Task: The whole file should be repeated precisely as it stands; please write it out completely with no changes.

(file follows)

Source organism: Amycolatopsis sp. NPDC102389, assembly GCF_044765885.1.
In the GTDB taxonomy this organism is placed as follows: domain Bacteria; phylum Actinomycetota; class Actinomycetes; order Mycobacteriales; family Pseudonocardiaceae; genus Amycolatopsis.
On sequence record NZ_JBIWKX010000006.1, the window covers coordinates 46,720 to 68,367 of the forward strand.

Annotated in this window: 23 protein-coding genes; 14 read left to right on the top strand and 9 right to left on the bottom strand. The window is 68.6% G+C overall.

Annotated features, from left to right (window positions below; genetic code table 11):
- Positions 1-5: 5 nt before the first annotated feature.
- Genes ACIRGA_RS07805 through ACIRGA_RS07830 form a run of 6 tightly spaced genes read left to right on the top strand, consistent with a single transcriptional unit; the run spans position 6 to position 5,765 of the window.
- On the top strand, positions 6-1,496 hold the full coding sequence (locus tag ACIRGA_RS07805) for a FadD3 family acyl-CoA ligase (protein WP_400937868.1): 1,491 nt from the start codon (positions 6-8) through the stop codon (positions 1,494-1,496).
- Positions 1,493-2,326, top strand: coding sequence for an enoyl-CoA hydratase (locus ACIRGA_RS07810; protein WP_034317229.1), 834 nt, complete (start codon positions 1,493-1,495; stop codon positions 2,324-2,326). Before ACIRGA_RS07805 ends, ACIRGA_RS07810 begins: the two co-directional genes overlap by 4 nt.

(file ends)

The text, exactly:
Source organism: Amycolatopsis sp. NPDC102389, assembly GCF_044765885.1.
In the GTDB taxonomy this organism is placed as follows: domain Bacteria; phylum Actinomycetota; class Actinomycetes; order Mycobacteriales; family Pseudonocardiaceae; genus Amycolatopsis.
On sequence record NZ_JBIWKX010000006.1, the window covers coordinates 46,720 to 68,367 of the forward strand.

Annotated in this window: 23 protein-coding genes; 14 read left to right on the top strand and 9 right to left on the bottom strand. The window is 68.6% G+C overall.

Annotated features, from left to right (window positions below; genetic code table 11):
- Positions 1-5: 5 nt before the first annotated feature.
- Genes ACIRGA_RS07805 through ACIRGA_RS07830 form a run of 6 tightly spaced genes read left to right on the top strand, consistent with a single transcriptional unit; the run spans position 6 to position 5,765 of the window.
- On the top strand, positions 6-1,496 hold the full coding sequence (locus tag ACIRGA_RS07805) for a FadD3 family acyl-CoA ligase (protein WP_400937868.1): 1,491 nt from the start codon (positions 6-8) through the stop codon (positions 1,494-1,496).
- Positions 1,493-2,326, top strand: coding sequence for an enoyl-CoA hydratase (locus ACIRGA_RS07810; protein WP_034317229.1), 834 nt, complete (start codon positions 1,493-1,495; stop codon positions 2,324-2,326). Before ACIRGA_RS07805 ends, ACIRGA_RS07810 begins: the two co-directional genes overlap by 4 nt.